Now, a formula to identify arrogant managers

Researchers have devised an arrogance measuring scale to spot arrogant managers that may be hurting employee morale

Arrogant managers hurt an organisation in many ways—they cause people to leave the organisation, they affect the morale of those around and also dilute the general atmosphere of the workplace. And all this directly affect work productivity and, of course, that all-important bottom line. How much grief it will save everyone if there was a way to find out if a manager is arrogant before the damage has been done.

Thanks to researchers from The University of Akron and Michigan State University, now there's a tool for measuring arrogance in managers that companies can use for their benefit.

Known as The Workplace Arrogance Scale [WARS], these scale has a series of questions for subordinates. If the subordinates answer "yes" to these questions, it could mean trouble. The questions include:

  • Does your boss put his/her personal agenda ahead of the organisation’s agenda?
  • Does the boss discredit others’ ideas during meetings and often make them look bad?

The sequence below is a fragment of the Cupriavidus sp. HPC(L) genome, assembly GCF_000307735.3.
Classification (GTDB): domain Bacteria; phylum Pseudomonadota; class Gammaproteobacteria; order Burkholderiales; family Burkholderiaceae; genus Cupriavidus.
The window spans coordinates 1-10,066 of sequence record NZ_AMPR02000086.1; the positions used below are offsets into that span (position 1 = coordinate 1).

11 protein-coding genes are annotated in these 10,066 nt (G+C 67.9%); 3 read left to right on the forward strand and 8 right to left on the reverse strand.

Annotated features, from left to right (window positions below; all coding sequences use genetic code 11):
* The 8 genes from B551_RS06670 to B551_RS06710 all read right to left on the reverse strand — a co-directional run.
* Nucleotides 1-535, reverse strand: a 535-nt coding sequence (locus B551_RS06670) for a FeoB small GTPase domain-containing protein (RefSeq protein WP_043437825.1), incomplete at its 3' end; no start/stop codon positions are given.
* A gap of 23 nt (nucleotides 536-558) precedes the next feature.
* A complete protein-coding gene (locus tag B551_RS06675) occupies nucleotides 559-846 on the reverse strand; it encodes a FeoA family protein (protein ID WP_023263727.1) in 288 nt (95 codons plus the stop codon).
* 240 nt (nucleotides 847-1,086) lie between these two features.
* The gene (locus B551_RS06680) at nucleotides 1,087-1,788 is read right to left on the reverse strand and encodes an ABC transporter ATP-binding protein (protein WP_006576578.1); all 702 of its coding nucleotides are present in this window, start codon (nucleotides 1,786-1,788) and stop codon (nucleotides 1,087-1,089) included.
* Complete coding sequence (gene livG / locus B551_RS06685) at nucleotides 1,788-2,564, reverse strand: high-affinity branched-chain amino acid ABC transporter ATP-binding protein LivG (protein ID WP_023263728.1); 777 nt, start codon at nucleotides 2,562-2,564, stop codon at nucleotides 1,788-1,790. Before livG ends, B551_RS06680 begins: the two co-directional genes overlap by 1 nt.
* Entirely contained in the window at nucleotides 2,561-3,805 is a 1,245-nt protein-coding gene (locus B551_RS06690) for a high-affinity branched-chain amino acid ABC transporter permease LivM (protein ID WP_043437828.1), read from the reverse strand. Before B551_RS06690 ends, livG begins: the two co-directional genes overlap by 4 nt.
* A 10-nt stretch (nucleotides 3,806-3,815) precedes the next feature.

• Does your boss reject constructive feedback?
  • Does the boss exaggerate his/her superiority and make others feel inferior?

According to Stanley Silverman, industrial psychologist from The University of Akron and co-creater of the scale, arrogance is characterised by a pattern of behavior that demeans others in an attempt to prove competence and superiority. Silverman says this behaviour is correlated with lower intelligence scores and lower self-esteem when compared to managers who are not arrogant. Left unchecked, arrogant leaders can be a destructive force within an organisation, notes Silverman. He recommends that organisations incorporate an assessment of arrogance into the employee review and performance management process. Cultivating humility among leaders and promoting a learning-oriented work climate go far in reducing arrogance and increasing productive leadership and employee social interaction, believes Silverman.

The University of Akron

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